Well I am off again. Back from Bali just about a month ago and I am en route to Aspen for a quick two-day site-visit for the 2012 Summit, which will take place next June. And with two weddings and a bridal shower in June – let’s just say I didn’t have much time to wind down – let alone get back into a routine. The gym misses me.

But idleness is a sneaky thing – something that I might akin to a margarita. Both seem well and good, but indulge too much, and it suddenly doesn’t seem so wonderful anymore.

I think I have a problem being idle, sitting, resting, doing nothing. Memorial Day weekend (after returning from Bali with food poisoning) I had the perfect opportunity and excuse to do absolutely nothing. Sleep, rest, relax. Yet, I called my parents myriad times a day (especially in the early morning) and complained about not being able to come home or that I had nothing to do. I called for take out or would head back to bed and sleep for hours just to do something. It wasn’t nearly as calming as I originally expected.

But is this really being idle? Or is idle what I want to be? Often times, when I find myself in these ambivalent situations, I am alone – and I am finding more and more that I really attest to being that way. Although I admit that there are times when there is nothing better than coming back to the peace and quiet of an apartment that is yours and yours alone… but I can think of ten words that I’d like to be rather than idle: content, peaceful, complacent – well maybe just three for now.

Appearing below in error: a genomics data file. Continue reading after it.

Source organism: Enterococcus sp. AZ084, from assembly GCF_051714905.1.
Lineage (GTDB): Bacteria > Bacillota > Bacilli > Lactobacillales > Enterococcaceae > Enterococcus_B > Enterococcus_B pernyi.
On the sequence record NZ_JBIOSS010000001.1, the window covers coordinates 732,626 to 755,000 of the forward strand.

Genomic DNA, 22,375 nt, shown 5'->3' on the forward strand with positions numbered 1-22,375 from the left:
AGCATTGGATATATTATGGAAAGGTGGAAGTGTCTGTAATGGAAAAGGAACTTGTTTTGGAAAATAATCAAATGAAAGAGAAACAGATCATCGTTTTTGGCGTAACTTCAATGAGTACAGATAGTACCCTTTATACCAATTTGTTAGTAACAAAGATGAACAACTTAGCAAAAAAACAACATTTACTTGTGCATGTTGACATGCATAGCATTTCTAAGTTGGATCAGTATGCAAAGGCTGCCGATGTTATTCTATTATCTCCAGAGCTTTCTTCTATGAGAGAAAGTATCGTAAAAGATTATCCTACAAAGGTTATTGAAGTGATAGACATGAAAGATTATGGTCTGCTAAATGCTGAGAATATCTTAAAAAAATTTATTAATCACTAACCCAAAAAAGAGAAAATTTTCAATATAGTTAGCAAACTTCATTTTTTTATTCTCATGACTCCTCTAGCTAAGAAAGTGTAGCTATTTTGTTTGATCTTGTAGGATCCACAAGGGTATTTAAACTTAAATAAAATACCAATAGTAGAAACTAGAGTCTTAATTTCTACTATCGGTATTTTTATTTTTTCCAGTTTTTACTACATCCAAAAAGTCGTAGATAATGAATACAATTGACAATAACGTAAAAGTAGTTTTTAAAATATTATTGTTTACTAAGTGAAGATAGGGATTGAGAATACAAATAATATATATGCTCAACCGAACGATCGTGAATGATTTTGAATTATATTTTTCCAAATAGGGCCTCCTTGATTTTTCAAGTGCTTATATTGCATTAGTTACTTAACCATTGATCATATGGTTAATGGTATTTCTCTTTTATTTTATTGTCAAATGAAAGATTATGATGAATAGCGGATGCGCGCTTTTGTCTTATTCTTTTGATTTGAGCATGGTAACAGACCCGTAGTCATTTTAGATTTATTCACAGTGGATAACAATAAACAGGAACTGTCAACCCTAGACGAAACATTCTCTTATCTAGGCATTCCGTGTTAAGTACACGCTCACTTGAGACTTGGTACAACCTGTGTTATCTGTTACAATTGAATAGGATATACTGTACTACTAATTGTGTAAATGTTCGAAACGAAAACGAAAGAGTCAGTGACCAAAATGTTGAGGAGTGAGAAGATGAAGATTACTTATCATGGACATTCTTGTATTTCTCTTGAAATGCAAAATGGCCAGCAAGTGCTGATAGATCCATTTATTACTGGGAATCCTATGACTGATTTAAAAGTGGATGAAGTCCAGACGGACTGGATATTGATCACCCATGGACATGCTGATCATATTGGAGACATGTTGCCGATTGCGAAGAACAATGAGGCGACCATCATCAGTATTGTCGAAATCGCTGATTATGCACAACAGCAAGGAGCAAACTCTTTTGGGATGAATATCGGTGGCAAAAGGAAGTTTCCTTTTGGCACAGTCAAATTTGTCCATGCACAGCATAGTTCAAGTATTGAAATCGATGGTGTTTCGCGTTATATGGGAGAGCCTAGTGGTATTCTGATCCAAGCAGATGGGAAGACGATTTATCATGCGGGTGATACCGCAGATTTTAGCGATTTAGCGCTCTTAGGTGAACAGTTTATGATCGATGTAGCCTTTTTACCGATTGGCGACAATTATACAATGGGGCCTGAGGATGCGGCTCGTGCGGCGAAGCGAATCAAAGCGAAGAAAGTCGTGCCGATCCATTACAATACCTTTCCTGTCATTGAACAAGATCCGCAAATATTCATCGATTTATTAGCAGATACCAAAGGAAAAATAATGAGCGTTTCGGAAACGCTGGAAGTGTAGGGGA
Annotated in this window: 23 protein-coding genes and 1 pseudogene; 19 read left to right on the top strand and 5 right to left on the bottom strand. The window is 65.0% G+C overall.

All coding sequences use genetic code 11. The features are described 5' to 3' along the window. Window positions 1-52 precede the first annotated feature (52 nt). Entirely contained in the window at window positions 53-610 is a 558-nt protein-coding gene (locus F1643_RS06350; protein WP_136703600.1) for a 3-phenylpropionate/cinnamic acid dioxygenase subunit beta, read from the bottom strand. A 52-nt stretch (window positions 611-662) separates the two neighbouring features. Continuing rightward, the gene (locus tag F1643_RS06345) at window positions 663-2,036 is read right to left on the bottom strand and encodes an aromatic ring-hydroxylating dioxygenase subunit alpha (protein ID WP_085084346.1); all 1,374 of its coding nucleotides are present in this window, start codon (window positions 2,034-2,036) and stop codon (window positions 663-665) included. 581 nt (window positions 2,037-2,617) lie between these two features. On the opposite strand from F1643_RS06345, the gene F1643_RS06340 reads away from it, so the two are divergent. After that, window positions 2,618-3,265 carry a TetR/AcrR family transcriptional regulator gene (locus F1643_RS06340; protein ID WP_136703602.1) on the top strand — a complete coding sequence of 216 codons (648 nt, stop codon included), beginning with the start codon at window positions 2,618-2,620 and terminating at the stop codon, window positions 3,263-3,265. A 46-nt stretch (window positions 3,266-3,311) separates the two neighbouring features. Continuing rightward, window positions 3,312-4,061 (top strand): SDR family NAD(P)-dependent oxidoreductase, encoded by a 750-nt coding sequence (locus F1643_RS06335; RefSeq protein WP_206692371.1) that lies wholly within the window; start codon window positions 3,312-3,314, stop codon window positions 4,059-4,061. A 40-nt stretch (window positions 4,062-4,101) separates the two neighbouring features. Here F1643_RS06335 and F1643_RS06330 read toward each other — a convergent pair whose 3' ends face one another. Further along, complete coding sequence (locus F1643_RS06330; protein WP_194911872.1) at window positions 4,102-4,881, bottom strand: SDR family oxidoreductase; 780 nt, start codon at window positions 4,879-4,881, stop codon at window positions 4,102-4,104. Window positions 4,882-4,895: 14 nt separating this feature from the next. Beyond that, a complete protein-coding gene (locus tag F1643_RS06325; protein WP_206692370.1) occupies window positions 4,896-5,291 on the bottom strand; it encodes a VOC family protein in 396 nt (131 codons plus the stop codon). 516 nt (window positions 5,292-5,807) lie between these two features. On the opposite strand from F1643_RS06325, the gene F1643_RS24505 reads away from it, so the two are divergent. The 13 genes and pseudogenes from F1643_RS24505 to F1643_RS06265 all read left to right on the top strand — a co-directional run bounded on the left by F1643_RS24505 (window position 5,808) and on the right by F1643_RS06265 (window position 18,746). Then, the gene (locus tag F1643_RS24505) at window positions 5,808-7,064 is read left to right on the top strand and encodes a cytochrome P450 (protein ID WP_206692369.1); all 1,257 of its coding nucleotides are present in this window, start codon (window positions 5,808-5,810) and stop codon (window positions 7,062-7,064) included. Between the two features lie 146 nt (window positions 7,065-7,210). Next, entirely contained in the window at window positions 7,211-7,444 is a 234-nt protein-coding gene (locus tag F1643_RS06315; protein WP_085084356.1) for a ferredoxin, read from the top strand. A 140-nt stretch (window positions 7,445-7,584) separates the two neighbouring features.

I had a goal this summer, to write 60 pages of something for next semester – something that might turn into my thesis. But gosh, I am struggling. Even writing on my blog seems hard-boiled – my sentences feel forced and so does my subject. And I am frustrated because I find myself wanting to talk about idleness, feeling like a stranger in my own city, tequila (yes, I tried that) but I wind up feeling a bit lost, and playing it a bit too wishy-washy… generating more questions than answers.

PS: Word of the Day is:
adjective 1a: devoid of sentimentality : tough
b: of, relating to, or being a detective story featuring a tough unsentimental protagonist and a matter-of-fact attitude towards violence
2: hardheaded, practical